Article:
It is important to verify that the Wired Client VLAN is only active on ports used for wired clients and the BSAP servicing those clients. The Wired Client VLAN should not be configured on the Uplink port, and this is seen when looking at the VLAN 200 port membership. Similar information is shown when using the show interface status command. This will provide the physical state of each port as well as information regarding the switchport mode (access or trunk) of the port.
# show interface status
Port Name Status Vlan Duplex Speed Type
giga-swx 1/0/1 up 200 a-full a-100 Gig
giga-swx 1/0/2 up 200 a-full a-100 Gig
giga-swx 1/0/3 up 200 a-full a-100 Gig
giga-swx 1/0/4 up 200 a-full a-1G Gig
giga-swx 1/0/5 up 200 a-full a-100 Gig
giga-swx 1/0/6 up 200 a-full a-100 Gig
giga-swx 1/0/7 up 200 a-full a-100 Gig
giga-swx 1/0/8 up 200 a-full a-100 Gig
giga-swx 1/0/9 up 200 a-full a-100 Gig
giga-swx 1/0/10 up 200 a-full a-100 Gig
giga-swx 1/0/11 up 200 a-full a-1G Gig
giga-swx 1/0/12 up 200 a-full a-100 Gig
giga-swx 1/0/13 up 200 a-full a-1G Gig
giga-swx 1/0/14 up 200 a-full a-1G Gig
giga-swx 1/0/15 up 200 a-full a-100 Gig
giga-swx 1/0/16 up 200 a-full a-100 Gig
giga-swx 1/0/17 up 200 a-full a-100 Gig
giga-swx 1/0/18 up 200 a-full a-100 Gig
giga-swx 1/0/19 up 200 a-full a-100 Gig
giga-swx 1/0/20 up 200 a-full a-100 Gig
giga-swx 1/0/21 up 200 a-full a-100 Gig
giga-swx 1/0/22 up 200 a-full a-100 Gig
giga-swx 1/0/23 up 200 a-full a-100 Gig
giga-swx 1/0/24 up 200 a-full a-100 Gig
giga-swx 1/0/25 up 200 a-full a-100 Gig
giga-swx 1/0/26 up 200 a-full a-100 Gig
giga-swx 1/0/27 up 200 a-full a-100 Gig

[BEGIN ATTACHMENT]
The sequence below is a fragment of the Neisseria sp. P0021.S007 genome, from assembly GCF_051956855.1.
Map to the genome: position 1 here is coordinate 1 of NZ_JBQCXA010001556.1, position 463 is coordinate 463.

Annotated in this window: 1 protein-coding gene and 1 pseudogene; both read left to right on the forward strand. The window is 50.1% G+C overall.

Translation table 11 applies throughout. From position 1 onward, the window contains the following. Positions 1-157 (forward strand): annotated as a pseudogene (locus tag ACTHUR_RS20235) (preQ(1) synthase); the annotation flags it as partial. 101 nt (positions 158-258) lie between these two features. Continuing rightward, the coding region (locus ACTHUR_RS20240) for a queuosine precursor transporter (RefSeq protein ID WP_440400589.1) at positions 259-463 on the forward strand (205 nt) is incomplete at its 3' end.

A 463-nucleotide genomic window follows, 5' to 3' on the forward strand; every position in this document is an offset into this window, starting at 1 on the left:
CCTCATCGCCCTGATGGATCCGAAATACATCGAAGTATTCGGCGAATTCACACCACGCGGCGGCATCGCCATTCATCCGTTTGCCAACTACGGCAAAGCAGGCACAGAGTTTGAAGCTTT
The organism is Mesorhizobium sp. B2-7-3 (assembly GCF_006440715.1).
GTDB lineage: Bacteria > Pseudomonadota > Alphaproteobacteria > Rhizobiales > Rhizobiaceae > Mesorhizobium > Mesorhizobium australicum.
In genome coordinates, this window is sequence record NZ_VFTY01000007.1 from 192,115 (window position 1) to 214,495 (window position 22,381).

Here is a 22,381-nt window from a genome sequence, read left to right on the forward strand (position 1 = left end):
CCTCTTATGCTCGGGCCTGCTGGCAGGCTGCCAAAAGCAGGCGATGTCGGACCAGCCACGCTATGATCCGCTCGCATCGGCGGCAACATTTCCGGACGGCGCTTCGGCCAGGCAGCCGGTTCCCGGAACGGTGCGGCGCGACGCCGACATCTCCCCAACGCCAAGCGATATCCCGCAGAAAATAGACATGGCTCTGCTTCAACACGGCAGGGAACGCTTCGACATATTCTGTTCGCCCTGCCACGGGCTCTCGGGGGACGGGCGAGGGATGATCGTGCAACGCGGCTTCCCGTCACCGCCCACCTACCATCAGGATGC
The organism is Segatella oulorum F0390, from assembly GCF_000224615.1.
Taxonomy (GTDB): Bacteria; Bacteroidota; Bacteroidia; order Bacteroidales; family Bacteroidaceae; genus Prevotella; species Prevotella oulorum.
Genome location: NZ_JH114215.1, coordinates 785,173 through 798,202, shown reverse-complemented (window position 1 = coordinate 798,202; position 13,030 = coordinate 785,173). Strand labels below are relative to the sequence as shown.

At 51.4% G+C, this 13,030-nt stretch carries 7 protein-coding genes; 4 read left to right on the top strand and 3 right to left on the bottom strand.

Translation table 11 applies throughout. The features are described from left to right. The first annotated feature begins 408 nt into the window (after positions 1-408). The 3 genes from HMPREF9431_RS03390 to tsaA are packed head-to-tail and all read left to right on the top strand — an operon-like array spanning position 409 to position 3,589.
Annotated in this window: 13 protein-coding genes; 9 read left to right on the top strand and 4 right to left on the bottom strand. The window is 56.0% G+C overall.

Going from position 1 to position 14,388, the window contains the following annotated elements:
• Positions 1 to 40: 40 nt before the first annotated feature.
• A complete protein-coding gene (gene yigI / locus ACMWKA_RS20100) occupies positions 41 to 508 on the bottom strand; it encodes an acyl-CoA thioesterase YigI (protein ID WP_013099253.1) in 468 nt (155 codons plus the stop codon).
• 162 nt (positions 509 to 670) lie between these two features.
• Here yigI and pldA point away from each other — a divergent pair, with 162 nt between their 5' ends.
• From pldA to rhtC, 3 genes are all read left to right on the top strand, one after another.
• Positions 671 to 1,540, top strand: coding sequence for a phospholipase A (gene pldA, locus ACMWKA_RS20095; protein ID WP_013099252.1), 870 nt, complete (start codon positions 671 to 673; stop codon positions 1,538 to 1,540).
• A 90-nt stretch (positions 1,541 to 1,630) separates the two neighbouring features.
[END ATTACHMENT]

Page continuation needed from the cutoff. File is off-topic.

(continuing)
giga-swx 1/0/28 up 200 a-full a-100 Gig
giga-swx 1/0/29 up 200 a-full a-100 Gig
giga-swx 1/0/30 up 200 a-full a-100 Gig
giga-swx 1/0/31 up 200 a-full a-100 Gig
giga-swx 1/0/32 up 200 a-full a-100 Gig
giga-swx 1/0/33 up trunk a-full a-1G Gig
giga-swx 1/0/34 up trunk a-full a-100 Gig
giga-swx 1/0/35 up trunk a-full a-100 Gig
giga-swx 1/0/36 up trunk a-full a-100 Gig
giga-swx 1/0/37 up trunk a-full a-100 Gig
giga-swx 1/0/38 up trunk a-full a-100 Gig
giga-swx 1/0/39 up trunk a-full a-100 Gig
giga-swx 1/0/40 up trunk a-full a-100 Gig
giga-swx 1/0/41 up trunk a-full a-100 Gig
giga-swx 1/0/42 up trunk a-full a-100 Gig
giga-swx 1/0/43 up trunk a-full a-100 Gig
giga-swx 1/0/44 up trunk a-full a-1G Gig
giga-swx 1/0/45 up trunk a-full a-100 Gig
giga-swx 1/0/46 up trunk a-full a-100 Gig
giga-swx 1/0/47 up trunk a-full a-100 Gig
giga-swx 1/0/48 up trunk a-full a-1G Gig
Access ports will simply list the VLAN ID while trunk ports will show "trunk" listed in the VLAN column. The individual port configurations can also be verified to ensure the correct VLANs are allowed across the 802.1q trunk. This is done using show running-config interface <chassis ID>/<slot>/<port>. The chassis ID is only required on AOS devices utilizing ActivChassis.
# show running-config interface gigabit-switchport 1/0/48
switchport mode trunk
switchport trunk allowed vlan 1-199,201-4094
The majority of troubleshooting in AOS will involve the use of the show commands above. These commands will aid in verifying the configuration of the AOS devices. It may be required to display the MAC address table using show mac address-table to confirm the wired clients are appearing on the proper ports.
# show mac address-table
Mac Address Table
Vlan Mac Address Type Ports
---- ----------- ---- -----
200 90:e6:ba:1b:29:17 DYNAMIC swx 0/16
Total Mac Addresses for this criterion: 1
Troubleshooting from vWLAN may require the use of AP Traffic Captures. The capture type would need to be "wired" as all wired client traffic will flow into and out of the same Ethernet port on the BSAP. These captures will help gather information around areas such as ARP and DHCP which are necessary for the wired client to reach other network resources. Each user will also be displayed in the Status> Active Users table as shown in figure 11. The main fields to look for are IP Address, SSID, Untrusted VLAN, and Access Group.
Figure 11. Active Users Table